rolling current account deficit remained unchanged at US$77.1 billion in January), particularly if higher oil prices add to the energy import bill, but the non-energy deficit should continue narrow. Large external financing needs, Page | 2 the poor quality of inflows (FDI remains low) and the maturity structure of Turkeys debt (short-term debt outstrips reserves) will mean Turkey continues to be vulnerable to market sentiment swings. Turkeys neighborhood is rather volatile, and the ongoing conflict in Syria and the situation in Iran place it in an awkward policy position, potentially also threatening its domestic stability. Turkeys energy needs (Iran supplies about 30% of Turkeys crude) mean it is unlikely to stop importing Iranian oil despite rising international pressure, and the countries nonoil trade and investment links are also sizeable. Turkey does, however, stand to benefit from the increased wealth of GCC oil exporters, which have been increasing investment. Inflation appears to have stabilized at a high level (Figure 6), easing slightly to 10.4% y/y in February, but we attribute the improvement mainly to seasonal factors and an uplift in market sentiment, which has boosted capital inflows and the lira. We expect inflation to remain above the CBTs comfort zone, hovering around 10% in H1 and falling only gradually thereafter, with most of the decline taking place in Q4, primarily due to base effects. Policy Implications: Keeping it Flexible The CBT acknowledged the reduced pressure for it to support the lira by cutting the corridor ceiling from 12.5% to 11.5% on February 21; however, funding costs had already averaged below 8% between mid-January and midFebruary. Given the slowing domestic demand and external headwinds in 2012, the bank will prefer to keep policy flexible at the cost of higher inflation and refrain from increasing the policy rate for as long as possible. Further decreases in the upper band of the interest rate corridor will depend on capital inflows and the performance of the lira, but we expect the effective funding rate to change only slightly at most, lest it brings a recovery in lending. Slower growth in 2012 will complicate further fiscal adjustment and, as economic activity moderates, so will tax revenues, which are likely to undershoot the official targets, weakening Turkeys fiscal position. Arguably, the government has more space to act than its emerging Europe peers and should have no trouble rolling over the US$50 billion of debt due in 2012. It has already tapped foreign markets for US$3.2 billion, including US$1 billion of 30-year paper at 6.25%, the lowest-ever yield for the maturity, defying fears that it might face higher funding costs. Turkey is, however, likely to proceed cautiously on fiscal policy to achieve the budget deficit target of 1.5% in 2012, thus avoiding the belt-tightening required to address the structural components of the current account deficit. Figure 2: Risks to RGE Forecasts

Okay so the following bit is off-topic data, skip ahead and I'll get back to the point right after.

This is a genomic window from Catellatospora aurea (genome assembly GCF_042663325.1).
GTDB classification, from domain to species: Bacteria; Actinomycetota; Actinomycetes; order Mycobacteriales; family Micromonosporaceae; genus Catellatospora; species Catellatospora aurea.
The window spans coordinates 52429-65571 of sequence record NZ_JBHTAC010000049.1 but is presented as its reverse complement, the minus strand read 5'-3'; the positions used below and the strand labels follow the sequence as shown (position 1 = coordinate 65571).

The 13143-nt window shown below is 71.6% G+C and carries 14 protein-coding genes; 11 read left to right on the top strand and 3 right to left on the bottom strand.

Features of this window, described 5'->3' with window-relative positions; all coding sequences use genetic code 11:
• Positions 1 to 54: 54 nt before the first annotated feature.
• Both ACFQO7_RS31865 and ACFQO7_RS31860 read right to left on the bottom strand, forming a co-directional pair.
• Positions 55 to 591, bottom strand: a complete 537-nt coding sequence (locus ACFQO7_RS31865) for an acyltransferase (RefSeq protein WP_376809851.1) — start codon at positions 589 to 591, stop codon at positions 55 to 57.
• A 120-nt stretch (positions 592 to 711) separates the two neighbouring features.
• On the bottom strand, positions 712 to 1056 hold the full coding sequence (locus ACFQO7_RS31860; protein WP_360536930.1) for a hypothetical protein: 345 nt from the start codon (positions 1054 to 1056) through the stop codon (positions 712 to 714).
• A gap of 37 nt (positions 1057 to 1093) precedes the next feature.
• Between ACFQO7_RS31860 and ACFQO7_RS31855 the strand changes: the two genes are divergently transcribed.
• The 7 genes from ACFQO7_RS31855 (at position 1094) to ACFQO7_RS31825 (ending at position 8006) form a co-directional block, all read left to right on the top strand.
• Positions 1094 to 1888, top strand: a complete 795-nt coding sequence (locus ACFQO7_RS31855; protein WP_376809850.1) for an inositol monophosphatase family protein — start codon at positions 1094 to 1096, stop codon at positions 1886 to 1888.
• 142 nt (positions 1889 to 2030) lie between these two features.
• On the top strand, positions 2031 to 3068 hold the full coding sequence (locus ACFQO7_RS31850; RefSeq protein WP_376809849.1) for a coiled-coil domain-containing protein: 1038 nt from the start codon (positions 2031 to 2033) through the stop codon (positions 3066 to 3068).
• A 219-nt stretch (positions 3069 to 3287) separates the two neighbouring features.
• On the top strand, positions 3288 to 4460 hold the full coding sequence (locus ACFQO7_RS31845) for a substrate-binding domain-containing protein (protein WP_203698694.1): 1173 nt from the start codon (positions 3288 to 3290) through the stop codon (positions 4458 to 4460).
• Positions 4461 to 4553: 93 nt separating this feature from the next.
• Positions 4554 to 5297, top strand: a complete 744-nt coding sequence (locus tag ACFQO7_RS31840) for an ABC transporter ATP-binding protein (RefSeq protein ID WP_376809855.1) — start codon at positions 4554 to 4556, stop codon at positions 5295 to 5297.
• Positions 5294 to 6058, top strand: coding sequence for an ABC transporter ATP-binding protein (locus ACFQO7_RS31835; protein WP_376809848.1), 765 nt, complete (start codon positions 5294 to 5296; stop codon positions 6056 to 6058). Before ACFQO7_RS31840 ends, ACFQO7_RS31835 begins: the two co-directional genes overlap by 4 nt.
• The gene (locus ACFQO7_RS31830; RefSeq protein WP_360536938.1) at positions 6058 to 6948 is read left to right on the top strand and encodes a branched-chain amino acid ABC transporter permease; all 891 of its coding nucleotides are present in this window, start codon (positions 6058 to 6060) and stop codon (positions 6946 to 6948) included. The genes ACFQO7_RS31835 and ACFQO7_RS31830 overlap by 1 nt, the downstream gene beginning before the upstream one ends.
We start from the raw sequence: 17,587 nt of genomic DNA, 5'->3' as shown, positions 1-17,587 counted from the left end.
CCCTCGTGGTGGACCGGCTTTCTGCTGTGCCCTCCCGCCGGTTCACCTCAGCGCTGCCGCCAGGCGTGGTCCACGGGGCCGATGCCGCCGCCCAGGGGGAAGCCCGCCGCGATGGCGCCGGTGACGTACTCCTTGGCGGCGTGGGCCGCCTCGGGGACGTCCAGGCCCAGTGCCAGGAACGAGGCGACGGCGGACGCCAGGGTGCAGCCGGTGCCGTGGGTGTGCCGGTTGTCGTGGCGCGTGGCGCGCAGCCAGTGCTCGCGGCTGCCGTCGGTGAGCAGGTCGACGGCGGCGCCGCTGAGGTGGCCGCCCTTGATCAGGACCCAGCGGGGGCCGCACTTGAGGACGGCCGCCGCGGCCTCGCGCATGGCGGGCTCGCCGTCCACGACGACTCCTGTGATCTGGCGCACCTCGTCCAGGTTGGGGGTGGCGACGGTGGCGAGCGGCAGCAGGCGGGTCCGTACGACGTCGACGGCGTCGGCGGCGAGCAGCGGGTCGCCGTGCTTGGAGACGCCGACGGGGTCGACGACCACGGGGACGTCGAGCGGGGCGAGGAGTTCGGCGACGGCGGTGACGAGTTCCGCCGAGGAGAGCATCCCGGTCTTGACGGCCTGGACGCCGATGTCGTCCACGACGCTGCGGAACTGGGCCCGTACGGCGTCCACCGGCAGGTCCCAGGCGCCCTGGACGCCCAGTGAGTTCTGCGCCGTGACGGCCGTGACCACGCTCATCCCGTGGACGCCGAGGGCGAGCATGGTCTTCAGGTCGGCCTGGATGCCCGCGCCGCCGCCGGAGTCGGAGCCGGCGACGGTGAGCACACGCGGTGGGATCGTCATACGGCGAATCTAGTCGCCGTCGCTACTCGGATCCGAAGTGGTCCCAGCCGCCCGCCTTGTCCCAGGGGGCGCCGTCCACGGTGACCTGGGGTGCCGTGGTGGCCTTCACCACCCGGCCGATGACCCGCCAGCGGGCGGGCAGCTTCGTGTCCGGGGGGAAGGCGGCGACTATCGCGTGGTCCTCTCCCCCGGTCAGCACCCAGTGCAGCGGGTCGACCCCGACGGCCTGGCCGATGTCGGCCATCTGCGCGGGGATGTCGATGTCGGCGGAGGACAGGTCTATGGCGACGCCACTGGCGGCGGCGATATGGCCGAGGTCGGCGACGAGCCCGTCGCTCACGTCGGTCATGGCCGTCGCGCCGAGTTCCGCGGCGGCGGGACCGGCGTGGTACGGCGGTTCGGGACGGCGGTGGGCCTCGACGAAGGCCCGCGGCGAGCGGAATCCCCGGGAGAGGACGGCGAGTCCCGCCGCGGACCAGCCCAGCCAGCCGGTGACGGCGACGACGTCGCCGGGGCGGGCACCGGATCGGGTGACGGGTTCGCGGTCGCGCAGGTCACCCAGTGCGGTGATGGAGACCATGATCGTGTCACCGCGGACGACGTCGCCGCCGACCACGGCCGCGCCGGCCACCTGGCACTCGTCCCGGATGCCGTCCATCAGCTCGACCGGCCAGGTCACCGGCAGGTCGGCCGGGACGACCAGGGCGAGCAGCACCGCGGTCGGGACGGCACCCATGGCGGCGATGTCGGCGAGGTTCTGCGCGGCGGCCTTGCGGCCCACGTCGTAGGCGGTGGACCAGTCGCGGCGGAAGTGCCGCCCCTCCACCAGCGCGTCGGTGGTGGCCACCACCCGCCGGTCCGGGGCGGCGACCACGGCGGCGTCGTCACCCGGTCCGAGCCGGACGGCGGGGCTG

Risk Middle Eastern countries (particularly GCC members) step up trade and investment, offseting weak demand from Europe. The CBT eases its monetary stance, spurring credit growth and suporting Upside domestic demand. Foreign currency debt rating upgrade boosts and improves quality of inflows. A sharp and protracted oil price spike (caused by conflict with Iran) adds to the inflationary burden and raises the risk of stagnation/recession. Downside Further deterioration in neighboring Syria and Iraq undermines trade and destabilizes Turkey's predominantly Kurdish southeast. A disorderly default in the EZ leads to a credit freeze. Probability High Low Low Medium Medium Low Impact Medium High High High Low High

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GLOBAL ECONOMIC OUTLOOK


Figure 3: Real Sector Confidence Points to Better Times Ahead (over 100 denotes optimistic expectations regarding economic activity)

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160 140 120 100 80 60 40 Jan-2008 RSCI RSCI: Export Orders over Next 3 Mos Sep-2008 May-2009 Jan-2010 Sep-2010 May-2011 Jan-2012

RSCI: Vol of Output over Next 3 Months RSCI: Fixed Investment Expenditure

Source: Haver Figure 4: but Manufacturing Paints a Bleaker Picture


30 20 10 70 0 65 -10 -20 -30 Jan-2009 Jul-2009 Jan-2010 Jul-2010 Jan-2011 Jul-2011 Jan-2012 60 80

75

55

Industrial Production (NSA, y/y, % change)

Manufacturing Capacity Utilization (NSA, %)

Source: Haver

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GLOBAL ECONOMIC OUTLOOK


Figure 5: Credit Growth No Longer Overheating (%, y/y)
60 50 40 30 20 10 0 -10 -20 -30 Jan-2010 May-2010 Sep-2010 Jan-2011 Housing May-2011 Auto Sep-2011 Other Jan-2012

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Consumer Loans

Source: Haver Figure 6: Inflation Stabilizing at a High LevelMonetary Easing Unlikely (%, y/y)
14 12 10 8 6 4 2 Jan-2007 Oct-2007 Jun-2008 Feb-2009 CPI Oct-2009 Core H Jun-2010 Core I Feb-2011 Oct-2011

Source: CBT